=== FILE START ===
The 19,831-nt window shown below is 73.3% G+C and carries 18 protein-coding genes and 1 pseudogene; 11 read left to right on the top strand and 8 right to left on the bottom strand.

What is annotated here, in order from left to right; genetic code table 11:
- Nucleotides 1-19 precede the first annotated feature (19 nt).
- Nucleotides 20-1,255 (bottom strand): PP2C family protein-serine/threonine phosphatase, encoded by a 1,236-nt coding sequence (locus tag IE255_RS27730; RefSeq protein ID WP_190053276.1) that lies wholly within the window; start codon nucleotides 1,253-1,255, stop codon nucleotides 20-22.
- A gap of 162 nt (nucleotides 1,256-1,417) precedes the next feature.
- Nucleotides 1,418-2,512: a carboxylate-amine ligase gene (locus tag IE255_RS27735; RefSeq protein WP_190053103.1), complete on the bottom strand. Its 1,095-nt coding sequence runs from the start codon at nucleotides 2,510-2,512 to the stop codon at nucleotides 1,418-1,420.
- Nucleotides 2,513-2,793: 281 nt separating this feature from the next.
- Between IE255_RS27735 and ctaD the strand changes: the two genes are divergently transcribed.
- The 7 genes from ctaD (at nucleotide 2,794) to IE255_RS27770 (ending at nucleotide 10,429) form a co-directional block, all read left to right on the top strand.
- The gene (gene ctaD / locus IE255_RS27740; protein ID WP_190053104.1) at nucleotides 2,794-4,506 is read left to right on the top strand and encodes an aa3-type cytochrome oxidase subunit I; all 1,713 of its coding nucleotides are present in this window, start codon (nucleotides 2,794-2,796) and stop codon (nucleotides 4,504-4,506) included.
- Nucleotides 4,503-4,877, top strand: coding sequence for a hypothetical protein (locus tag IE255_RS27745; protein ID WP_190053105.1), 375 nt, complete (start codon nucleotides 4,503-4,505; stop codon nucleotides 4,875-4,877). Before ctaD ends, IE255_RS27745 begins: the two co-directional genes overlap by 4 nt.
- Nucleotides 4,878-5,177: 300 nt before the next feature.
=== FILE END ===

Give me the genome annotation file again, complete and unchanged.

The 19,831-nt window shown below is 73.3% G+C and carries 18 protein-coding genes and 1 pseudogene; 11 read left to right on the top strand and 8 right to left on the bottom strand.

What is annotated here, in order from left to right; genetic code table 11:
- Nucleotides 1-19 precede the first annotated feature (19 nt).
- Nucleotides 20-1,255 (bottom strand): PP2C family protein-serine/threonine phosphatase, encoded by a 1,236-nt coding sequence (locus tag IE255_RS27730; RefSeq protein ID WP_190053276.1) that lies wholly within the window; start codon nucleotides 1,253-1,255, stop codon nucleotides 20-22.
- A gap of 162 nt (nucleotides 1,256-1,417) precedes the next feature.
- Nucleotides 1,418-2,512: a carboxylate-amine ligase gene (locus tag IE255_RS27735; RefSeq protein WP_190053103.1), complete on the bottom strand. Its 1,095-nt coding sequence runs from the start codon at nucleotides 2,510-2,512 to the stop codon at nucleotides 1,418-1,420.
- Nucleotides 2,513-2,793: 281 nt separating this feature from the next.
- Between IE255_RS27735 and ctaD the strand changes: the two genes are divergently transcribed.
- The 7 genes from ctaD (at nucleotide 2,794) to IE255_RS27770 (ending at nucleotide 10,429) form a co-directional block, all read left to right on the top strand.
- The gene (gene ctaD / locus IE255_RS27740; protein ID WP_190053104.1) at nucleotides 2,794-4,506 is read left to right on the top strand and encodes an aa3-type cytochrome oxidase subunit I; all 1,713 of its coding nucleotides are present in this window, start codon (nucleotides 2,794-2,796) and stop codon (nucleotides 4,504-4,506) included.
- Nucleotides 4,503-4,877, top strand: coding sequence for a hypothetical protein (locus tag IE255_RS27745; protein ID WP_190053105.1), 375 nt, complete (start codon nucleotides 4,503-4,505; stop codon nucleotides 4,875-4,877). Before ctaD ends, IE255_RS27745 begins: the two co-directional genes overlap by 4 nt.
- Nucleotides 4,878-5,177: 300 nt before the next feature.